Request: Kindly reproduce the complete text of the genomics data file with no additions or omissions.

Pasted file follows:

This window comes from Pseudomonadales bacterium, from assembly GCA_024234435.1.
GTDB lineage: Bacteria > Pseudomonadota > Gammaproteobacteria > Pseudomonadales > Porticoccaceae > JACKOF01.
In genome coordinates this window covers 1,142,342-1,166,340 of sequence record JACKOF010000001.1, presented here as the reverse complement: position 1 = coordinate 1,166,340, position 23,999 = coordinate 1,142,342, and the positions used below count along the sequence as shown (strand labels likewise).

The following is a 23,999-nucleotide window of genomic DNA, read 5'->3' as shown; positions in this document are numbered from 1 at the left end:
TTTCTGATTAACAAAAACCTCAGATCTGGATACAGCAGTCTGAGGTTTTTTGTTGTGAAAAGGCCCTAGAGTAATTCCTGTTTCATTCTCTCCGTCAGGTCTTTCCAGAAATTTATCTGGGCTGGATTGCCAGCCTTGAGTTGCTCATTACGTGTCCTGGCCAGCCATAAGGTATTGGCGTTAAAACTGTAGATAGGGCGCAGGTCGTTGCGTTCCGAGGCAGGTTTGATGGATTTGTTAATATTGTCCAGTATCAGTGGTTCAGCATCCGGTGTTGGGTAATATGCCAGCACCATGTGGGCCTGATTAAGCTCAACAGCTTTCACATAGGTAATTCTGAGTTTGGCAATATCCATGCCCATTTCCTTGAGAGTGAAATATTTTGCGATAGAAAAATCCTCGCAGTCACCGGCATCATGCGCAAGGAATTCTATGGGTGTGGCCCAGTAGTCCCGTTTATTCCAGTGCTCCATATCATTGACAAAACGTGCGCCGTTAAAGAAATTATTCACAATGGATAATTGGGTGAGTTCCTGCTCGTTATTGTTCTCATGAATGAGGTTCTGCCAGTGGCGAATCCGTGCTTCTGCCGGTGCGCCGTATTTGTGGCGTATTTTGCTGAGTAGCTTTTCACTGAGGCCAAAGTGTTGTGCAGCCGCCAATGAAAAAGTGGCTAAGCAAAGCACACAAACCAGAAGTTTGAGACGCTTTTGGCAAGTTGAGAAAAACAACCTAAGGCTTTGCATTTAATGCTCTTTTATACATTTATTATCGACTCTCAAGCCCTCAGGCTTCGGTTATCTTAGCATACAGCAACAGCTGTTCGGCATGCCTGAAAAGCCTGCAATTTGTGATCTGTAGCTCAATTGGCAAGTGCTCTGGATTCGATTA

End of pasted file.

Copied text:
This window comes from Pseudomonadales bacterium, from assembly GCA_024234435.1.
GTDB lineage: Bacteria > Pseudomonadota > Gammaproteobacteria > Pseudomonadales > Porticoccaceae > JACKOF01.
In genome coordinates this window covers 1,142,342-1,166,340 of sequence record JACKOF010000001.1, presented here as the reverse complement: position 1 = coordinate 1,166,340, position 23,999 = coordinate 1,142,342, and the positions used below count along the sequence as shown (strand labels likewise).

The following is a 23,999-nucleotide window of genomic DNA, read 5'->3' as shown; positions in this document are numbered from 1 at the left end:
TTTCTGATTAACAAAAACCTCAGATCTGGATACAGCAGTCTGAGGTTTTTTGTTGTGAAAAGGCCCTAGAGTAATTCCTGTTTCATTCTCTCCGTCAGGTCTTTCCAGAAATTTATCTGGGCTGGATTGCCAGCCTTGAGTTGCTCATTACGTGTCCTGGCCAGCCATAAGGTATTGGCGTTAAAACTGTAGATAGGGCGCAGGTCGTTGCGTTCCGAGGCAGGTTTGATGGATTTGTTAATATTGTCCAGTATCAGTGGTTCAGCATCCGGTGTTGGGTAATATGCCAGCACCATGTGGGCCTGATTAAGCTCAACAGCTTTCACATAGGTAATTCTGAGTTTGGCAATATCCATGCCCATTTCCTTGAGAGTGAAATATTTTGCGATAGAAAAATCCTCGCAGTCACCGGCATCATGCGCAAGGAATTCTATGGGTGTGGCCCAGTAGTCCCGTTTATTCCAGTGCTCCATATCATTGACAAAACGTGCGCCGTTAAAGAAATTATTCACAATGGATAATTGGGTGAGTTCCTGCTCGTTATTGTTCTCATGAATGAGGTTCTGCCAGTGGCGAATCCGTGCTTCTGCCGGTGCGCCGTATTTGTGGCGTATTTTGCTGAGTAGCTTTTCACTGAGGCCAAAGTGTTGTGCAGCCGCCAATGAAAAAGTGGCTAAGCAAAGCACACAAACCAGAAGTTTGAGACGCTTTTGGCAAGTTGAGAAAAACAACCTAAGGCTTTGCATTTAATGCTCTTTTATACATTTATTATCGACTCTCAAGCCCTCAGGCTTCGGTTATCTTAGCATACAGCAACAGCTGTTCGGCATGCCTGAAAAGCCTGCAATTTGTGATCTGTAGCTCAATTGGCAAGTGCTCTGGATTCGATTA